hf_hub_url(REPO_ID, FILENAME)
))

Can I write LaTeX in my model card?

Yes, we use the KaTeX math typesetting library to render math formulas server-side, before parsing the markdown.

You have to use the following delimiters:

  • $$ ... $$ for display mode
  • \\ ( ... \\ ) for inline mode (no space between the slashes and the parenthesis).

Then you'll be able to write:

LaTeX \LaTeX

MSE=(1n)βˆ‘i=1n(yiβˆ’xi)2 \mathrm{MSE} = \left(\frac{1}{n}\right)\sum_{i=1}^{n}(y_{i} - x_{i})^{2}

E=mc2 E=mc^2

How can I fork or rebase a repository with LFS pointers?

When you want to fork or rebase a repository with LFS files (all files over 20MB are stored as such), you cannot use the usual Git approach since you need to be careful to not break the LFS pointers. Forking can take time depending on your bandwidth, because you will have to fetch an re-upload all the LFS files in your fork.

For example, say you have an upstream repository, upstream, and you just created your own repository on the Hub which is myfork in this example.

  1. Create a destination repository (e.g. myfork) in https://huggingface.co

  2. Clone your fork repository

git lfs clone https://huggingface.co/me/myfork.git
  1. Fetch non LFS files
cd myfork
git lfs install --skip-smudge --local # affects only this clone
git remote add upstream https://huggingface.co/friend/upstream.git
git fetch upstream
  1. Fetch large files. This can take some time depending on your download bandwidth
git lfs fetch --all upstream # this can take time depending on your download bandwidth

4.a. If you want to override completely the fork history (which should only have an initial commit), run:

git reset --hard upstream/main

4.b. If you want to rebase instead of overriding, run the following command and solve any conflicts

git rebase upstream/main
  1. Prepare your LFS files to push
git lfs install --force --local # this reinstalls the LFS hooks
huggingface-cli lfs-enable-largefiles . # needed if some files are bigger than 5Gb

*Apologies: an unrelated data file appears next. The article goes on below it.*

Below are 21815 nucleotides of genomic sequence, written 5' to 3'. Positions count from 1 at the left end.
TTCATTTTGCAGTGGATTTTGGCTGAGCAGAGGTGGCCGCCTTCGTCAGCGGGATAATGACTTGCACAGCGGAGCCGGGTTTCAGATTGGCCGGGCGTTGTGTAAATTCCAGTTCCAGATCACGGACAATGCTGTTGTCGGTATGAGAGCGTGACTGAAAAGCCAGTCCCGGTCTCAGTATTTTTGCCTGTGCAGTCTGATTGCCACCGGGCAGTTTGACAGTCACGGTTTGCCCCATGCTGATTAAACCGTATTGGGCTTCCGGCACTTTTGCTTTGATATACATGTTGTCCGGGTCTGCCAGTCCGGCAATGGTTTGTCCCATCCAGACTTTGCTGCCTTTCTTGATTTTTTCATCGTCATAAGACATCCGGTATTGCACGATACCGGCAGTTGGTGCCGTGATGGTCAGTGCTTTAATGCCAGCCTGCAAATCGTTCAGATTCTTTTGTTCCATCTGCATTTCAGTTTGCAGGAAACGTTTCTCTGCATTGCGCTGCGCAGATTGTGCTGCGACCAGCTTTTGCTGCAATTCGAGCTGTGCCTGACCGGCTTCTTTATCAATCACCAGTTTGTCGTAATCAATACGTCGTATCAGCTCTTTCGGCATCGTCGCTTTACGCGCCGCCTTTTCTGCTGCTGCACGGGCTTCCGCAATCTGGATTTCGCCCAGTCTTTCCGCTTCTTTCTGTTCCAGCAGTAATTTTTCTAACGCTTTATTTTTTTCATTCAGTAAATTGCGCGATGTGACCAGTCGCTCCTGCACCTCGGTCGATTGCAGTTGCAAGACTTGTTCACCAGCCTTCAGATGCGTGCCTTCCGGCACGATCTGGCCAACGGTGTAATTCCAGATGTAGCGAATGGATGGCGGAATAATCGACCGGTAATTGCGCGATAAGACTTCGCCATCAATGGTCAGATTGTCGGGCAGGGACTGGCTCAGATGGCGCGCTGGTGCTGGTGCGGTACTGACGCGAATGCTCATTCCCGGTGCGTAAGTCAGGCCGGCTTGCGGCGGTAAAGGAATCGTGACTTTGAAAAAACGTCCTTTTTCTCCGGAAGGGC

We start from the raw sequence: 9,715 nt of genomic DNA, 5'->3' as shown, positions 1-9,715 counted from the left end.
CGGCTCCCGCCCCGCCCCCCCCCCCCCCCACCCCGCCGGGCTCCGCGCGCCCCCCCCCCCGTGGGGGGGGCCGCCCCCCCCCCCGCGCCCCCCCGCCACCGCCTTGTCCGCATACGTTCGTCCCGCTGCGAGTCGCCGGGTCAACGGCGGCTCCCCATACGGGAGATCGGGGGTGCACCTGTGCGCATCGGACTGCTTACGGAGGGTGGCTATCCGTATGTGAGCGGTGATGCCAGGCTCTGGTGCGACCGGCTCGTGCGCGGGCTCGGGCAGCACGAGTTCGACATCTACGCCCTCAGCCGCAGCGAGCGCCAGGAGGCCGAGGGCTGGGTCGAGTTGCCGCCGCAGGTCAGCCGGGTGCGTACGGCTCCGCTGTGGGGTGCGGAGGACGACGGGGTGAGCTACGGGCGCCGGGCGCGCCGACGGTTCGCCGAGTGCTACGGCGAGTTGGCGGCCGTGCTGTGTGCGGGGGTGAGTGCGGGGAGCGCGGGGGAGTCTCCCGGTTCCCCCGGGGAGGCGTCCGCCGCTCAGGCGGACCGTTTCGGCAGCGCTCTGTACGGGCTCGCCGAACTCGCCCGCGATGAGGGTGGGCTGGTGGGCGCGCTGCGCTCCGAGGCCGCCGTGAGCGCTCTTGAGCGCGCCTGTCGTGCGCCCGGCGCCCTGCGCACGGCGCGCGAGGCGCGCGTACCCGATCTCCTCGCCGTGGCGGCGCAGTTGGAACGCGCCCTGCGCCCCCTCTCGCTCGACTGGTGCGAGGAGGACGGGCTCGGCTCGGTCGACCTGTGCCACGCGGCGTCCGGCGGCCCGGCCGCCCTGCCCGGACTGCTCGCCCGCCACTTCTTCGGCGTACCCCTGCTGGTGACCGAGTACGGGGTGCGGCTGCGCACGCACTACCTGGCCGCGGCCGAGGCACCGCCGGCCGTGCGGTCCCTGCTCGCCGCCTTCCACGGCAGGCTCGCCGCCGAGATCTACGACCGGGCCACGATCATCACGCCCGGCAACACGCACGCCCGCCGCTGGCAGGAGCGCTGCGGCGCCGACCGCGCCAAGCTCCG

1. And finally push
git push --force origin main # this can take time depending on your upload bandwidth

Now you have your own fork or rebased repo in the Hub!

List of license identifiers

Fullname License identifier (to use in model card)
Academic Free License v3.0 afl-3.0
Apache license 2.0 apache-2.0
Artistic license 2.0 artistic-2.0
Boost Software License 1.0 bsl-1.0
BSD 2-clause "Simplified" license bsd-2-clause
BSD 3-clause "New" or "Revised" license bsd-3-clause
BSD 3-clause Clear license bsd-3-clause-clear
Creative Commons license family cc
Creative Commons Zero v1.0 Universal cc0-1.0
Creative Commons Attribution 4.0 cc-by-4.0
Creative Commons Attribution Share Alike 4.0 cc-by-sa-4.0
Creative Commons Attribution Non Commercial 4.0 cc-by-nc-4.0
Creative Commons Attribution Non Commercial Share Alike 4.0 cc-by-nc-sa-4.0
Do What The F*ck You Want To Public License wtfpl
Educational Community License v2.0 ecl-2.0
Eclipse Public License 1.0 epl-1.0
Eclipse Public License 2.0 epl-2.0
European Union Public License 1.1 eupl-1.1
GNU Affero General Public License v3.0 agpl-3.0
GNU General Public License family gpl
GNU General Public License v2.0 gpl-2.0
GNU General Public License v3.0 gpl-3.0
GNU Lesser General Public License family lgpl
GNU Lesser General Public License v2.1 lgpl-2.1
GNU Lesser General Public License v3.0 lgpl-3.0
ISC isc
LaTeX Project Public License v1.3c lppl-1.3c
Microsoft Public License ms-pl
MIT mit
Mozilla Public License 2.0 mpl-2.0
Open Software License 3.0 osl-3.0
PostgreSQL License postgresql
SIL Open Font License 1.1 ofl-1.1
University of Illinois/NCSA Open Source License ncsa
The Unlicense unlicense
zLib License zlib
Open Data Commons Public Domain Dedication and License pddl
Lesser General Public License For Linguistic Resources lgpllr